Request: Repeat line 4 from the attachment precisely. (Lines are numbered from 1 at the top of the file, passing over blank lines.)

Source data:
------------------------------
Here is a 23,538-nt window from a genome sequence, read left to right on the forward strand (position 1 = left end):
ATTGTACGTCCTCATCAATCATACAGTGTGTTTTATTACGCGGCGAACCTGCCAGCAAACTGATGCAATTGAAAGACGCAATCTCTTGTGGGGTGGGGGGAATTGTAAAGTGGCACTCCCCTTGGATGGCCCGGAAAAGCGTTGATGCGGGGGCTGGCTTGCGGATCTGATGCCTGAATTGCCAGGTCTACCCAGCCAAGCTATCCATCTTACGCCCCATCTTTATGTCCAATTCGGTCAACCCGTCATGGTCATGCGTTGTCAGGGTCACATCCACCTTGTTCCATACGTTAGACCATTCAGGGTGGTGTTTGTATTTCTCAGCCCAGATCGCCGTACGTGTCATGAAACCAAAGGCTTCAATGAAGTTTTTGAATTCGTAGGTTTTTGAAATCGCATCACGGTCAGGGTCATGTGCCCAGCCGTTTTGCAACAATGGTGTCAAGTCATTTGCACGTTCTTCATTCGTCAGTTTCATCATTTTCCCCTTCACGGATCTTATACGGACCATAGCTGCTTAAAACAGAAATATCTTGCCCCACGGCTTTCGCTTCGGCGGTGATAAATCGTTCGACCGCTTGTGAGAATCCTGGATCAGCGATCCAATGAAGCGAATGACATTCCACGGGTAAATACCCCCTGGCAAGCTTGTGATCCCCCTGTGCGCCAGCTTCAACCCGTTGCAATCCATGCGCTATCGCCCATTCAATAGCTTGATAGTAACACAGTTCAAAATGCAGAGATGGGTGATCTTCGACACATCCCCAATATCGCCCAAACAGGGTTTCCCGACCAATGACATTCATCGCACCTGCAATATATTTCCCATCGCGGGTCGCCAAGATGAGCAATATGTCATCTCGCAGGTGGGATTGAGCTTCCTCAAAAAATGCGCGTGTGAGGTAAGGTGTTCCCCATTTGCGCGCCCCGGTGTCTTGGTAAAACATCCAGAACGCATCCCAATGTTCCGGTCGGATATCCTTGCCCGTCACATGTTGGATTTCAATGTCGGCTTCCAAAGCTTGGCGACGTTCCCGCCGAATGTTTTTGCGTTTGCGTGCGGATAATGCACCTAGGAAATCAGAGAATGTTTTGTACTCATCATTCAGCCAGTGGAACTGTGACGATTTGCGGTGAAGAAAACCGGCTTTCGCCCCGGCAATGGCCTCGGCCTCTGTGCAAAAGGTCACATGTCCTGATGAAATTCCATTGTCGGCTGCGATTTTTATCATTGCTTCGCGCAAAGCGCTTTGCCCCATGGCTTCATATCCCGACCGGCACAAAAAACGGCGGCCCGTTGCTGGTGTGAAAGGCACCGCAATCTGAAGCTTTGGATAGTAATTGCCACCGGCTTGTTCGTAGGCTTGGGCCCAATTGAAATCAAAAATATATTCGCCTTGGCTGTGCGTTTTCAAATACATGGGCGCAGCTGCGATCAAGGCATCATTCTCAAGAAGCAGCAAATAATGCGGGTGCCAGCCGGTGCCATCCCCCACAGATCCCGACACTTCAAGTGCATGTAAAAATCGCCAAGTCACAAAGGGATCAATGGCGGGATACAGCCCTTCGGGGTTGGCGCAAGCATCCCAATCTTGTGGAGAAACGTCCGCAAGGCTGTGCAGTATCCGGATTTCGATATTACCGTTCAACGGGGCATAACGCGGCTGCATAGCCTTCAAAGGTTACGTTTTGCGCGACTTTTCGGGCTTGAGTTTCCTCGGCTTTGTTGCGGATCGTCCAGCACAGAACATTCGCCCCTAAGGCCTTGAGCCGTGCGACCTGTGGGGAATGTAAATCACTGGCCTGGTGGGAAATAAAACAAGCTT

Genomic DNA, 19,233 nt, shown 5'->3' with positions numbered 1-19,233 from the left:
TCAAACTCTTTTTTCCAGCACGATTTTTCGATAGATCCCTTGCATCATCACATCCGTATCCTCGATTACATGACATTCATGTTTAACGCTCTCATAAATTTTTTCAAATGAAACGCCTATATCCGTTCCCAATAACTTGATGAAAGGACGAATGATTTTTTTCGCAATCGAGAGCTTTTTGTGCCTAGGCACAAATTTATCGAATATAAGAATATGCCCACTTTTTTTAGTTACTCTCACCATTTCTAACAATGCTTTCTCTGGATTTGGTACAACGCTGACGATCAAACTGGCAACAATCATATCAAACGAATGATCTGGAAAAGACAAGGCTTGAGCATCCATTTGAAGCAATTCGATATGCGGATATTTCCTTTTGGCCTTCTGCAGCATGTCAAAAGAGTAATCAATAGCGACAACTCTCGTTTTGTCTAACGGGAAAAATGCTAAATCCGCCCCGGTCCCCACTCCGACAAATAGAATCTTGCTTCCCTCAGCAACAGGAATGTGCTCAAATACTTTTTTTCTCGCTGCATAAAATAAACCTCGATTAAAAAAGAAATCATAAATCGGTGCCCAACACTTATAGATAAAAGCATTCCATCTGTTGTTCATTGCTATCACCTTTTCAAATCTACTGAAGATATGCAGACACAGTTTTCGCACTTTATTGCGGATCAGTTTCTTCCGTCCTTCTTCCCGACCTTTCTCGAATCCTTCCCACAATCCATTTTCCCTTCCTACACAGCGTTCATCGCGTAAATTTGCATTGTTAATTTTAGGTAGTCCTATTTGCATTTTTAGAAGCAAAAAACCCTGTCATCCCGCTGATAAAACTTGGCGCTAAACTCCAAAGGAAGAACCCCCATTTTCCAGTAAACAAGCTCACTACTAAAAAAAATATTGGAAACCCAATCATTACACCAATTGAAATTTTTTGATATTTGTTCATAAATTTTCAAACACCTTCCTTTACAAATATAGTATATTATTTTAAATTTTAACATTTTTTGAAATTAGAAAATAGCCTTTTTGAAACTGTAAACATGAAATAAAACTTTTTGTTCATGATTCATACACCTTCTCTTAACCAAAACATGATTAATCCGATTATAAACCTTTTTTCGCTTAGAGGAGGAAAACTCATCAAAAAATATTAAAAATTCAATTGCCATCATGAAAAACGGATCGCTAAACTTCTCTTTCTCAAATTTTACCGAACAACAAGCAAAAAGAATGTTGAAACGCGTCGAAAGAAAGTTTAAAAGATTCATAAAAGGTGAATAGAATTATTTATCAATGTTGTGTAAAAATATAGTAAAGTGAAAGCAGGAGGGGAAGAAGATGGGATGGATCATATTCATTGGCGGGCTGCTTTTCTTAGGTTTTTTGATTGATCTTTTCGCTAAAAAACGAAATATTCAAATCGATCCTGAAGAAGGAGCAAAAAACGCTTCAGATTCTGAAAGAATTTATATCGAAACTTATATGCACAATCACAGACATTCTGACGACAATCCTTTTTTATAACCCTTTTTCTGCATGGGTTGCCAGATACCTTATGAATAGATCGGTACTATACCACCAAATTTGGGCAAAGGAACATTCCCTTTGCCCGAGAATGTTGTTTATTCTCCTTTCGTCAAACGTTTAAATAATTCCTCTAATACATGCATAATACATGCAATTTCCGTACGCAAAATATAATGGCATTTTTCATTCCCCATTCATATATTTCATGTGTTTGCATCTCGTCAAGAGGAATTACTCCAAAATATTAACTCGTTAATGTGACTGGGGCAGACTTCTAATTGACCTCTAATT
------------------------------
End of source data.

TCAAACTCTTTTTTCCAGCACGATTTTTCGATAGATCCCTTGCATCATCACATCCGTATCCTCGATTACATGACATTCATGTTTAACGCTCTCATAAATTTTTTCAAATGAAACGCCTATATCCGTTCCCAATAACTTGATGAAAGGACGAATGATTTTTTTCGCAATCGAGAGCTTTTTGTGCCTAGGCACAAATTTATCGAATATAAGAATATGCCCACTTTTTTTAGTTACTCTCACCATTTCTAACAATGCTTTCTCTGGATTTGGTACAACGCTGACGATCAAACTGGCAACAATCATATCAAACGAATGATCTGGAAAAGACAAGGCTTGAGCATCCATTTGAAGCAATTCGATATGCGGATATTTCCTTTTGGCCTTCTGCAGCATGTCAAAAGAGTAATCAATAGCGACAACTCTCGTTTTGTCTAACGGGAAAAATGCTAAATCCGCCCCGGTCCCCACTCCGACAAATAGAATCTTGCTTCCCTCAGCAACAGGAATGTGCTCAAATACTTTTTTTCTCGCTGCATAAAATAAACCTCGATTAAAAAAGAAATCATAAATCGGTGCCCAACACTTATAGATAAAAGCATTCCATCTGTTGTTCATTGCTATCACCTTTTCAAATCTACTGAAGATATGCAGACACAGTTTTCGCACTTTATTGCGGATCAGTTTCTTCCGTCCTTCTTCCCGACCTTTCTCGAATCCTTCCCACAATCCATTTTCCCTTCCTACACAGCGTTCATCGCGTAAATTTGCATTGTTAATTTTAGGTAGTCCTATTTGCATTTTTAGAAGCAAAAAACCCTGTCATCCCGCTGATAAAACTTGGCGCTAAACTCCAAAGGAAGAACCCCCATTTTCCAGTAAACAAGCTCACTACTAAAAAAAATATTGGAAACCCAATCATTACACCAATTGAAATTTTTTGATATTTGTTCATAAATTTTCAAACACCTTCCTTTACAAATATAGTATATTATTTTAAATTTTAACATTTTTTGAAATTAGAAAATAGCCTTTTTGAAACTGTAAACATGAAATAAAACTTTTTGTTCATGATTCATACACCTTCTCTTAACCAAAACATGATTAATCCGATTATAAACCTTTTTTCGCTTAGAGGAGGAAAACTCATCAAAAAATATTAAAAATTCAATTGCCATCATGAAAAACGGATCGCTAAACTTCTCTTTCTCAAATTTTACCGAACAACAAGCAAAAAGAATGTTGAAACGCGTCGAAAGAAAGTTTAAAAGATTCATAAAAGGTGAATAGAATTATTTATCAATGTTGTGTAAAAATATAGTAAAGTGAAAGCAGGAGGGGAAGAAGATGGGATGGATCATATTCATTGGCGGGCTGCTTTTCTTAGGTTTTTTGATTGATCTTTTCGCTAAAAAACGAAATATTCAAATCGATCCTGAAGAAGGAGCAAAAAACGCTTCAGATTCTGAAAGAATTTATATCGAAACTTATATGCACAATCACAGACATTCTGACGACAATCCTTTTTTATAACCCTTTTTCTGCATGGGTTGCCAGATACCTTATGAATAGATCGGTACTATACCACCAAATTTGGGCAAAGGAACATTCCCTTTGCCCGAGAATGTTGTTTATTCTCCTTTCGTCAAACGTTTAAATAATTCCTCTAATACATGCATAATACATGCAATTTCCGTACGCAAAATATAATGGCATTTTTCATTCCCCATTCATATATTTCATGTGTTTGCATCTCGTCAAGAGGAATTACTCCAAAATATTAACTCGTTAATGTGACTGGGGCAGACTTCTAATTGACCTCTAATT